Abstract| Volume 52, ISSUE 7, SUPPLEMENT , S43-S44, July 2020

P59 The Future of Clinical-Community Linkages – Nutrition Education Takes Root in Maine's Underserved Communities Through a Learning Partnership with SNAP-Ed


      Explore the impact of exposing health professions students to the social determinants of health through a learning partnership with Maine Supplemental Nutrition Assistance Program-Education (SNAP-Ed).

      Use of Theory or Research

      SNAP-Ed's program theory is informed by the Social-Ecological Model, supporting training competencies for health professions students to understand the social determinants of health and ensure a Social-Ecological Approach to clinical care.

      Target Audience

      Students enrolled in health professions programs (eg, medicine, physical therapy, physician assistant, dental medicine).

      Course/Curriculum Description

      The learning partnership exposes Maine's Care for the Underserved Pathways Area Health Education Center Scholars (CUP AHEC Scholars) to SNAP-Ed evidence-based curricula. The two-year program combines didactic and experiential activities for students interested in working in underserved communities. Scholars gain competencies in interprofessional education and practice, social determinants of health, and culturally sensitive clinical care. The collaboration promotes an understanding of how nutrition-related supports create healthier, food-secure communities. Scholars complete an online module covering SNAP-Ed program theory and participate in community-based activities alongside a nutrition educator.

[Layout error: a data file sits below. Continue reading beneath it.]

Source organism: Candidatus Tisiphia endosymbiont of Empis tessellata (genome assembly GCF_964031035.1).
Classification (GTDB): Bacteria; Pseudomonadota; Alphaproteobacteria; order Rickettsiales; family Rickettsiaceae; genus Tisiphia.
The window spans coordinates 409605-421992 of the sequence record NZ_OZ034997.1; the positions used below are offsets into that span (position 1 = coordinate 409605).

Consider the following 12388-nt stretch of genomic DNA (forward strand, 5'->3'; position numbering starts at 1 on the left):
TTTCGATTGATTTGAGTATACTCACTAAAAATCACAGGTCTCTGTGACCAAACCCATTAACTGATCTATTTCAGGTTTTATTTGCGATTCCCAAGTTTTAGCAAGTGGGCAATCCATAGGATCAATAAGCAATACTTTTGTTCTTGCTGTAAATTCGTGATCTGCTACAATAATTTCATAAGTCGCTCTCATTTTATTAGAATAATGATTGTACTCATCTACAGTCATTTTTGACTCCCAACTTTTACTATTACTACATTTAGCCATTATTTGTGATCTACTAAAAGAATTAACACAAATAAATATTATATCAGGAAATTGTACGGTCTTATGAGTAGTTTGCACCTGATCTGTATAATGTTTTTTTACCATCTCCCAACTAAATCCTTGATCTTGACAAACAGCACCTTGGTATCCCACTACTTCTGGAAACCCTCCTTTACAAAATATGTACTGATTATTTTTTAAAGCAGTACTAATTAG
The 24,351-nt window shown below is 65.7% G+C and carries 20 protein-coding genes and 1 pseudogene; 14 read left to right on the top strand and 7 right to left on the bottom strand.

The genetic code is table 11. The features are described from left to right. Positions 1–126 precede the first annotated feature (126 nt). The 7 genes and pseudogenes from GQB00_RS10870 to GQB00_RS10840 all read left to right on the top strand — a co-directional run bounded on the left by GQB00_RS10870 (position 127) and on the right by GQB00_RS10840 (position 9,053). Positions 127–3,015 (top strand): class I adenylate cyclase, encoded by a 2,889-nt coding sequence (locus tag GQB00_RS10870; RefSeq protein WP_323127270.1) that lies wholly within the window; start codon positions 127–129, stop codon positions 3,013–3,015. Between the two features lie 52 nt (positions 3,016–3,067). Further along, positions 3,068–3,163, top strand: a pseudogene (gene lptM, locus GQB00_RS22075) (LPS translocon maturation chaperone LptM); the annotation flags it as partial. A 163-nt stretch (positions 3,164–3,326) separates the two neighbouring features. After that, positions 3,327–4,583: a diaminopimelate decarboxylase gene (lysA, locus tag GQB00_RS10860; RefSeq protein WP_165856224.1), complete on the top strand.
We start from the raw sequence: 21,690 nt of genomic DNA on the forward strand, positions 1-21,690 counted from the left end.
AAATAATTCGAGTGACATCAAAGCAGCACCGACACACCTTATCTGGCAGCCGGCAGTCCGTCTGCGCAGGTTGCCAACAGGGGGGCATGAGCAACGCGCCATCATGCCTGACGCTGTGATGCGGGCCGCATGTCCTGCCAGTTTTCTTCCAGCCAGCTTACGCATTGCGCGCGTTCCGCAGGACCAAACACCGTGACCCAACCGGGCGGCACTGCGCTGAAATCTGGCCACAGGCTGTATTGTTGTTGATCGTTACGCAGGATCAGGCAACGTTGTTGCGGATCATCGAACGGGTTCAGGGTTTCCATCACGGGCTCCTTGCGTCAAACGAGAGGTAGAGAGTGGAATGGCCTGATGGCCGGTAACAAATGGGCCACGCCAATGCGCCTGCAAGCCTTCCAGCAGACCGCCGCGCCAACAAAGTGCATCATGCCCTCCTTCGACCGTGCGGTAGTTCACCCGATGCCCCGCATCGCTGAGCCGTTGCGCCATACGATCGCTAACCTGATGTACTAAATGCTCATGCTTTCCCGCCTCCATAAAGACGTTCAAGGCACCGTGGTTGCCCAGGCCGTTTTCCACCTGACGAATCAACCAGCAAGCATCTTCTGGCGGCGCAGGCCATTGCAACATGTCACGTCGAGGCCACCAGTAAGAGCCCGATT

Evaluation Methods

      Post-activity surveys from scholars collect immediate qualitative information on trainings, focused on quality improvements and learning outcomes. Annual post-surveys collect quantitative and qualitative data measuring competency outcomes. A storytelling approach with photographic evidence will highlight results from the collaboration's first 2 years.


      Since 2018, 9 students have participated in the Maine SNAP-Ed learning partnership. The majority of students (89%) report they would recommend the activity to fellow students. Qualitative feedback was overwhelmingly positive, and the most commonly cited learning outcome was increased understanding of “the link between poor nutrition and its impacts on health and wellness.”


      The health professions training collaboration demonstrates that exposure to SNAP-Ed's approach to addressing social determinants of health provides valuable real-world clinical-community linkages experience. Scholarly partnerships with SNAP-Ed have the potential to create fundamental, systemic change in local capacity to reduce the burden of hunger and improve health outcomes.
      Funding Supplemental Nutrition Assistance Program - Education.

      Appendix. Supplementary data